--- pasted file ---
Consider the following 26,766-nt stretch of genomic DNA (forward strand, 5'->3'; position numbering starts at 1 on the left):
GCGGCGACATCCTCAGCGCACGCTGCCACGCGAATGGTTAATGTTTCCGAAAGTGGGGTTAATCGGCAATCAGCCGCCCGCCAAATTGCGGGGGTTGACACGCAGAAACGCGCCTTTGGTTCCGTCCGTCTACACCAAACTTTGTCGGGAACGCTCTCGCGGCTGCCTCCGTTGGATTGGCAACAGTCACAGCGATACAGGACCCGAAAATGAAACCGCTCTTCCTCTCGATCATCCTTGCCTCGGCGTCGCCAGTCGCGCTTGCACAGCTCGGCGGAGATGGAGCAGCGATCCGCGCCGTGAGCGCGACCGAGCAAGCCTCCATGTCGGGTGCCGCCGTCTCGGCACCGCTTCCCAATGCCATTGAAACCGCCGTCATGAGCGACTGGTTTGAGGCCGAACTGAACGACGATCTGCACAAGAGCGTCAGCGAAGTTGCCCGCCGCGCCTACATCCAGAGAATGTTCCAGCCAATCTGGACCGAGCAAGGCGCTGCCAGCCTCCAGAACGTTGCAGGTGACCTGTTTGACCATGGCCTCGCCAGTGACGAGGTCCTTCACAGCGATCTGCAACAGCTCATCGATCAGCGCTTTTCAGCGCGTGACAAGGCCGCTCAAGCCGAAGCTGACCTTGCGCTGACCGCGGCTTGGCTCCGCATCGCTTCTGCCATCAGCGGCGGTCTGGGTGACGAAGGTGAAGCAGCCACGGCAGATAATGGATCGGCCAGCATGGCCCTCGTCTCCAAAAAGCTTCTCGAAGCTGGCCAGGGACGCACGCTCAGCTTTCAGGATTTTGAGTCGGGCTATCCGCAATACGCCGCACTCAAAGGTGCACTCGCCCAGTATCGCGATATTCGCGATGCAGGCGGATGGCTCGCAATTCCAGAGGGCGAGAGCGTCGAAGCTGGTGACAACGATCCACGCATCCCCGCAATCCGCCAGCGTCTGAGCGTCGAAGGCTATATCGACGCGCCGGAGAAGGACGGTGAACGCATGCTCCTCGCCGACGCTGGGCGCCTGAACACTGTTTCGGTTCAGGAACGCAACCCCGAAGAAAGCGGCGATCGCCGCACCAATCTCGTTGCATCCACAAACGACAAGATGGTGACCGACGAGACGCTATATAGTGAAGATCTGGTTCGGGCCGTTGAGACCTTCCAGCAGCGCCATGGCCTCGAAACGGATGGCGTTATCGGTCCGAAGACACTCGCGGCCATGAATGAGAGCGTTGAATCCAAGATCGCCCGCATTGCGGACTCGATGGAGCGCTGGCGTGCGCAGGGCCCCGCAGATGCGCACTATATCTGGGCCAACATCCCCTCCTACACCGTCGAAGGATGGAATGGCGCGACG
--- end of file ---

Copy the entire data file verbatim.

Consider the following 26,766-nt stretch of genomic DNA (forward strand, 5'->3'; position numbering starts at 1 on the left):
GCGGCGACATCCTCAGCGCACGCTGCCACGCGAATGGTTAATGTTTCCGAAAGTGGGGTTAATCGGCAATCAGCCGCCCGCCAAATTGCGGGGGTTGACACGCAGAAACGCGCCTTTGGTTCCGTCCGTCTACACCAAACTTTGTCGGGAACGCTCTCGCGGCTGCCTCCGTTGGATTGGCAACAGTCACAGCGATACAGGACCCGAAAATGAAACCGCTCTTCCTCTCGATCATCCTTGCCTCGGCGTCGCCAGTCGCGCTTGCACAGCTCGGCGGAGATGGAGCAGCGATCCGCGCCGTGAGCGCGACCGAGCAAGCCTCCATGTCGGGTGCCGCCGTCTCGGCACCGCTTCCCAATGCCATTGAAACCGCCGTCATGAGCGACTGGTTTGAGGCCGAACTGAACGACGATCTGCACAAGAGCGTCAGCGAAGTTGCCCGCCGCGCCTACATCCAGAGAATGTTCCAGCCAATCTGGACCGAGCAAGGCGCTGCCAGCCTCCAGAACGTTGCAGGTGACCTGTTTGACCATGGCCTCGCCAGTGACGAGGTCCTTCACAGCGATCTGCAACAGCTCATCGATCAGCGCTTTTCAGCGCGTGACAAGGCCGCTCAAGCCGAAGCTGACCTTGCGCTGACCGCGGCTTGGCTCCGCATCGCTTCTGCCATCAGCGGCGGTCTGGGTGACGAAGGTGAAGCAGCCACGGCAGATAATGGATCGGCCAGCATGGCCCTCGTCTCCAAAAAGCTTCTCGAAGCTGGCCAGGGACGCACGCTCAGCTTTCAGGATTTTGAGTCGGGCTATCCGCAATACGCCGCACTCAAAGGTGCACTCGCCCAGTATCGCGATATTCGCGATGCAGGCGGATGGCTCGCAATTCCAGAGGGCGAGAGCGTCGAAGCTGGTGACAACGATCCACGCATCCCCGCAATCCGCCAGCGTCTGAGCGTCGAAGGCTATATCGACGCGCCGGAGAAGGACGGTGAACGCATGCTCCTCGCCGACGCTGGGCGCCTGAACACTGTTTCGGTTCAGGAACGCAACCCCGAAGAAAGCGGCGATCGCCGCACCAATCTCGTTGCATCCACAAACGACAAGATGGTGACCGACGAGACGCTATATAGTGAAGATCTGGTTCGGGCCGTTGAGACCTTCCAGCAGCGCCATGGCCTCGAAACGGATGGCGTTATCGGTCCGAAGACACTCGCGGCCATGAATGAGAGCGTTGAATCCAAGATCGCCCGCATTGCGGACTCGATGGAGCGCTGGCGTGCGCAGGGCCCCGCAGATGCGCACTATATCTGGGCCAACATCCCCTCCTACACCGTCGAAGGATGGAATGGCGCGACG